Money,the youth want more than flags and logos

10Jul 2016
Anne Kiruku
Guardian On Sunday
Ea Wowen in Perspective
Money,the youth want more than flags and logos

THAT young people need to be more involved in EAC Secretariat missions is a point that has been made time and again. The Council of Ministers, which has now reiterated this same point at its recent meeting in Nairobi, must come up with strategies to make this happen.

The ministers from the five partner states, among other things, directed the EAC Secretariat to use the region’s talented youth in developing a new EAC Brand Architecture.

The Brand Architecture Concept Note proposes to develop a new EAC logo and flag. The brand will be a common unique identifier for all EAC Organs and Institutions. It will have a single primary EAC corporate colour and one secondary colour. It will also have a single visual identity emblem for the Community.

But logos and colours cannot be all that young people can do. Women and the youth have been relegated to the periphery of the integration agenda. Many rural folks, too, are in the dark on what the EAC is all about, turning the whole integration process into an exercise in futility.

This is why it is often said that the EAC integration agenda is president-led, a feeling that has been loud and clear right across the region. It is evident that a majority of EAC citizens do not have even the slightest clue what the Community is all about.

As a result, all the benefits that have been attained from the adopted and implemented protocols have not benefitted a majority of the citizens. Even the basic benefits like the single tourism visa, which allows tourists to move across the borders between Kenya, Uganda and Rwanda, is news to many people
In fact, a lot of the benefits of integration are only on paper. Traders moving across borders still meet numerous difficulties, with border and Customs officials seemingly ignorant about matters that have been agreed at the regional level. The trickling down and implementation of agreed protocols has therefore been wanting.

The EAC youth clubs, spearheaded by the EAC youth ambassadors, seem not to be having much of an impact, at least going by the ignorance on EAC issues among even university students.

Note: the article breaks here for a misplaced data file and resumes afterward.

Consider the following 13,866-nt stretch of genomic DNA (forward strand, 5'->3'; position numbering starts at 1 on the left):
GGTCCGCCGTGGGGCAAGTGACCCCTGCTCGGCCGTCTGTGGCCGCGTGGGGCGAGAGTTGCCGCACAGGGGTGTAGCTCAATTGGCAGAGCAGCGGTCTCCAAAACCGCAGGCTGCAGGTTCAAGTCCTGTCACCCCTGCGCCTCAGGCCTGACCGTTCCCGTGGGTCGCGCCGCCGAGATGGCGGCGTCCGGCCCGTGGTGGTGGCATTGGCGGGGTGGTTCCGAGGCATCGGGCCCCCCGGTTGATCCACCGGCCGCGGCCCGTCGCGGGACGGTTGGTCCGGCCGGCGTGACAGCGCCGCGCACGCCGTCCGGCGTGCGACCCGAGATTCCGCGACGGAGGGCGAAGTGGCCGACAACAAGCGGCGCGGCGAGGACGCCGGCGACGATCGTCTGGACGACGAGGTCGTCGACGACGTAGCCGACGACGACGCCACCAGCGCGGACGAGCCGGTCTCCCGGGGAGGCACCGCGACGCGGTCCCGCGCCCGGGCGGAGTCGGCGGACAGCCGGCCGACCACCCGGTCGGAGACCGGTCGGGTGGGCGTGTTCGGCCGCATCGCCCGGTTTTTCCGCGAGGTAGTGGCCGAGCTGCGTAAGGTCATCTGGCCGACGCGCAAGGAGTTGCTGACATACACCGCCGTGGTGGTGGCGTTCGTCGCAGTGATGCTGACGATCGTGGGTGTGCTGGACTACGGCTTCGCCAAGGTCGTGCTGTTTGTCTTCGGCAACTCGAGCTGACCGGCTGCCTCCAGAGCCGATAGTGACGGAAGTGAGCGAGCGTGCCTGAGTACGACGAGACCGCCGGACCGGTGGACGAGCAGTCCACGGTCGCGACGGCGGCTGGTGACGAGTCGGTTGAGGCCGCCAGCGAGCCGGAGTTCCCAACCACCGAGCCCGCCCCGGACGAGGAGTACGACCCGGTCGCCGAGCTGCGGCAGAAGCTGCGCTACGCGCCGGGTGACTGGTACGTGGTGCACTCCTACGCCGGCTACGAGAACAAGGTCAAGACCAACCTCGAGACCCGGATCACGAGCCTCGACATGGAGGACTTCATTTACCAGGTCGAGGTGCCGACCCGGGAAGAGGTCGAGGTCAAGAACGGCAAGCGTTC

The EAC university outreach programmes spearheaded by the Secretariat have not served the purpose for which they were set: To spread the regional integration gospel among students in our institutions of higher learning.

Failing to bring the youth on board is tantamount to failing in bringing the integration agenda to reality. Integration is not a matter for old men seated in posh hotels; women and the youth, who form the majority of the population, must be brought on board for integration to succeed.

The Gender, Youth, Children, Persons with Disabilities, Social Protection and Community Development is a department with a long title at the EAC Secretariat but little effectiveness in driving the integration agenda within these groups.

For the EAC integration agenda to be fruitful, partner states must involve all groups of people, right from the grassroots, at the highest levels of decision making.
Governments and regional organizations, including youth organizations, must implement civic education initiatives that sensitize citizens on available opportunities, rights and responsibilities in the region.

But for youth involvement to move beyond mere policy proclamations and token appointments of youth ambassadors with little influence in the region’s realpolitik, the EAC Secretariat needs to formulate innovative approaches for youth involvement. This will necessitate their deliberate integration in the affairs of EAC programmes, Organs and Institutions.

At the very least, the Secretariat should establish a fully-fledged Youth Department with young but experienced professional’s spearheading youth affairs at the regional level.

This level of inclusion will not only ensure a coordinated approach, it will also greatly boost the morale of the youth across the region, making them a part of the integration process.

But such efforts must not stop at the Secretariat; governments and other stakeholders should also consider integrating young people in their programmes, including persons living with disability.

In most instances, funding of women and youth programmes involved in EAC integration missions is done by donor organisations and development partners.

The youth, however, are too important to be left out of our core budgets; the Secretariat must allocate enough funds to drive the agenda of the youth, women and persons with disability.

The EAC Secretariat could also consider turning the East African Community Youth Organisation into one of its key collaborating institutions, perhaps even with observer status at the regional body.

This will greatly improve the perception of the region’s majority but marginalised groups towards regional integration.
East African News Agency